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The Painter of

the Hole

Scaramouche, NYC

May–July 2013

Scaramouche is pleased to present The Painter of the Hole, Jonathan VanDyke's third solo exhibition with the gallery. VanDyke's new work evolves from his wall-mounted and free-standing sculptures, first exhibited at Scaramouche in 2009, that "perform" as they continuously drip paint directly onto the floor, and from his many recent live performances, in which actors and dancers move silently for hours while paint drips upon them and passes from body to body.  The works offer signifiers we associate with painterly process – canvas, stained and marked with color, appears both in objects and is represented in photographs – yet VanDyke has pushed and pulled painting in such a way that these signifiers are displaced. Undoing media-specific boundaries, VanDyke re-orients modernist conventions, conflating painting with fiber arts, fashion, dance, textile design, and photography.  With multiple collaborators and processes involved, the work subverts notions of painting's singularity and challenges the idea of individual authorship.

 

The title of the exhibit is borrowed from a series made by George Grosz in the late 1940s. Grosz portrayed a figure who, searching for a new vocabulary of making, found himself endlessly painting an image of a hole. Into this void VanDyke proposes, “painting not as a form so much as a restless mood, a conduit, a matrix that includes the making, presenting, perceiving, desiring, acquiring and physical decaying of paintings…I want to perform The Painter and perform painting, this stubborn manner of coloring that doggedly mirrors, marks, and circles us.”

 

A series of large-scale, sewn canvas works in the exhibit developed from a long-term collaboration with the dancers Bradley Teal Ellis and David Rafael Botana, who are also a couple. In a durational, live performance entitled Cordoned Area, the two improvise from VanDyke’s score, wrestling, dancing, and negotiating each other’s bodies while liquid paint drips and seeps from their costumes: they start clean and conclude covered in sweat and color. In the midst of spectators, Ellis and Botana publicly navigate that space between a performed and an actual relationship. Following Cordoned Area, VanDyke invited the two back to the studio to work with him, away from public view. There Ellis and Botana, with paint inserted in their clothing, interpret VanDyke’s directions, dancing and making contact atop raw canvas. The paint serves as an unconscious trace, a trail of their interaction. This studio process results in a group of massive, marked canvases. VanDyke uses the canvases as raw material, cutting them into pieces and intermixing them to form opulent geometric patterns, and then sewing them back together. The patterns themselves reference 19th-century Amish quilts, Sonia Delauney fabric designs, the pants of Picasso’s harlequins, the brickwork of a modern Danish housing block - patterns found next to and near the body.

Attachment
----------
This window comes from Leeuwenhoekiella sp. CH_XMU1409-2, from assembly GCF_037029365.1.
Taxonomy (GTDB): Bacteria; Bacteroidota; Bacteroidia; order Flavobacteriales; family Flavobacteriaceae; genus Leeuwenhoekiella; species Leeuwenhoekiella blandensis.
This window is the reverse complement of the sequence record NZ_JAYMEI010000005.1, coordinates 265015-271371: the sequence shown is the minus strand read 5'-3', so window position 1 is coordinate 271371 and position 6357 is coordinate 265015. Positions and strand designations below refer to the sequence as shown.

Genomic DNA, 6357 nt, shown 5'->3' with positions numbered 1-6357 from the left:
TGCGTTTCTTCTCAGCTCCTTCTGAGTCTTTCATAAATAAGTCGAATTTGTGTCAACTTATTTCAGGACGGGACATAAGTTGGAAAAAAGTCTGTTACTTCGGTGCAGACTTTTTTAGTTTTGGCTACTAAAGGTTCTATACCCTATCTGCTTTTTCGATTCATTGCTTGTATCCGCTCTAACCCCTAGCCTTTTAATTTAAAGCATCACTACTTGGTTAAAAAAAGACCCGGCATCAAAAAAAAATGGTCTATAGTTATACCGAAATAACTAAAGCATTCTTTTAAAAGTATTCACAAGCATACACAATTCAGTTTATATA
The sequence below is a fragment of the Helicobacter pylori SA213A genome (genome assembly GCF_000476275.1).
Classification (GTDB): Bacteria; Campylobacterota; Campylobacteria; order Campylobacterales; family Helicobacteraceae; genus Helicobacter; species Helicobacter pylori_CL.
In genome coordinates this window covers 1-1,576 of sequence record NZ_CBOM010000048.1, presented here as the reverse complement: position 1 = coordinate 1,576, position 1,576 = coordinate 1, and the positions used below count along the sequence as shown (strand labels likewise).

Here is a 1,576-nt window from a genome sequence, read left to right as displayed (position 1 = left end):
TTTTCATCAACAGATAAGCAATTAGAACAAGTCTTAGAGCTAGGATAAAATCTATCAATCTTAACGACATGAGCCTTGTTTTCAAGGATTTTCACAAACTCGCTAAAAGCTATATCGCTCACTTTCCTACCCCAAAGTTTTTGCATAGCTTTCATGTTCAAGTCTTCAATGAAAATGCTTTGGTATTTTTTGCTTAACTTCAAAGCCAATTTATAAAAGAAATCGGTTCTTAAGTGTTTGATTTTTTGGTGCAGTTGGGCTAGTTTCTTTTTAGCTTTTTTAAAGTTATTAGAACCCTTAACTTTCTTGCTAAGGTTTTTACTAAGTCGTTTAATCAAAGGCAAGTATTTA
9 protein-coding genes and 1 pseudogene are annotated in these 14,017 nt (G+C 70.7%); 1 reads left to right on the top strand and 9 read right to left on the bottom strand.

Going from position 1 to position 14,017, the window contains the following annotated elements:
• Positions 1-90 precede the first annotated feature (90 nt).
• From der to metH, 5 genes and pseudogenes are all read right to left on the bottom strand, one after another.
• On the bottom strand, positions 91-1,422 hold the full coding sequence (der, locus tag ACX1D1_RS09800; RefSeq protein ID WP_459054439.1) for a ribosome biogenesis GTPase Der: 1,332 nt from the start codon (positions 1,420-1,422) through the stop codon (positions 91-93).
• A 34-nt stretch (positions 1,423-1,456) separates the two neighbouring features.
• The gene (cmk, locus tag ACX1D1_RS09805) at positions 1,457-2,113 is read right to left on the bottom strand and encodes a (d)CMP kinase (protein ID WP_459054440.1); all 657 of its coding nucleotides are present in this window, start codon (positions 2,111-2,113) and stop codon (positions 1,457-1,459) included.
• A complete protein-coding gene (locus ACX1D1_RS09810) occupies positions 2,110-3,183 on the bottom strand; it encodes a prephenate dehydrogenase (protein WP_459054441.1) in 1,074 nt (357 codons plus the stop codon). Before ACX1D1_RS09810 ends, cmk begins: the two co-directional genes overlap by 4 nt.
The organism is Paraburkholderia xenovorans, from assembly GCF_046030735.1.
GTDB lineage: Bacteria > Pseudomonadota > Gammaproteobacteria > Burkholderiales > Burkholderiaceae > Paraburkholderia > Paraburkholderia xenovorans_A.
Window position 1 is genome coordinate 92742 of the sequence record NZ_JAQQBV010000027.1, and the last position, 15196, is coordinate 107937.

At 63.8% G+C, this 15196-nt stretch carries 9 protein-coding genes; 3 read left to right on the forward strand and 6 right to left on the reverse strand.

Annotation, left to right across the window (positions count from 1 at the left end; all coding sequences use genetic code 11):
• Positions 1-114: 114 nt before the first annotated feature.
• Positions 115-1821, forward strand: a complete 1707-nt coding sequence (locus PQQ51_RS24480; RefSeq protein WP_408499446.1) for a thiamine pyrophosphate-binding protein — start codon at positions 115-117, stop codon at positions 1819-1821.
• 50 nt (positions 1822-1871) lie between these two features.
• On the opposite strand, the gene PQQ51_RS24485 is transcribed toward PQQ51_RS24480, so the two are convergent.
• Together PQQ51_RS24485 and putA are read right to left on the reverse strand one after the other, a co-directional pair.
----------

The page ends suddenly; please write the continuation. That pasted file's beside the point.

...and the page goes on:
Each painting is displayed on a partition placed in the midst of the space. The backsides of the paintings, with their web of seams, are revealed, while the walls of the gallery remain empty. Hanging behind each painting is a photograph. For the creation of this series, Ellis and Botana’s canvases (in their uncut stage) were used as backdrop and floor in elaborate studio sets. Models (friends and performers from other works) strike poses that exist somewhere between private ritual and fashion shoot. This image of the still body in front of the marked canvas recalls VanDyke’s own 2011 solo performance The Long Glance, in which he stood and stared at a major Jackson Pollock work for 40 hours, making himself immobile in front of an “action” painting. The photographs also reference the work of artists who used the camera to explore private realms aside of their primary practice, such as the 1920’s self-portraits of Gertrud Arndt ­– an important fiber artist at the Bauhaus – and the charged tableau of George Platt Lynes, who made elaborately staged photos of performers, his lovers and friends, often secretly and after his commercial work was finished for the day. The heavily made-up models in VanDyke’s series wear Mondrian necklaces and Jackson Pollock jeans amidst ab ex curtains and geometric partitions. We are reminded that, despite the value and language we add to it, despite the relentless preservation of its surfaces, painting exists, too, as swaths of fabric: like an outfit or piece of clothing, it moves out into the world, embedded with its own histories, posing and projecting meaning, always becoming something else.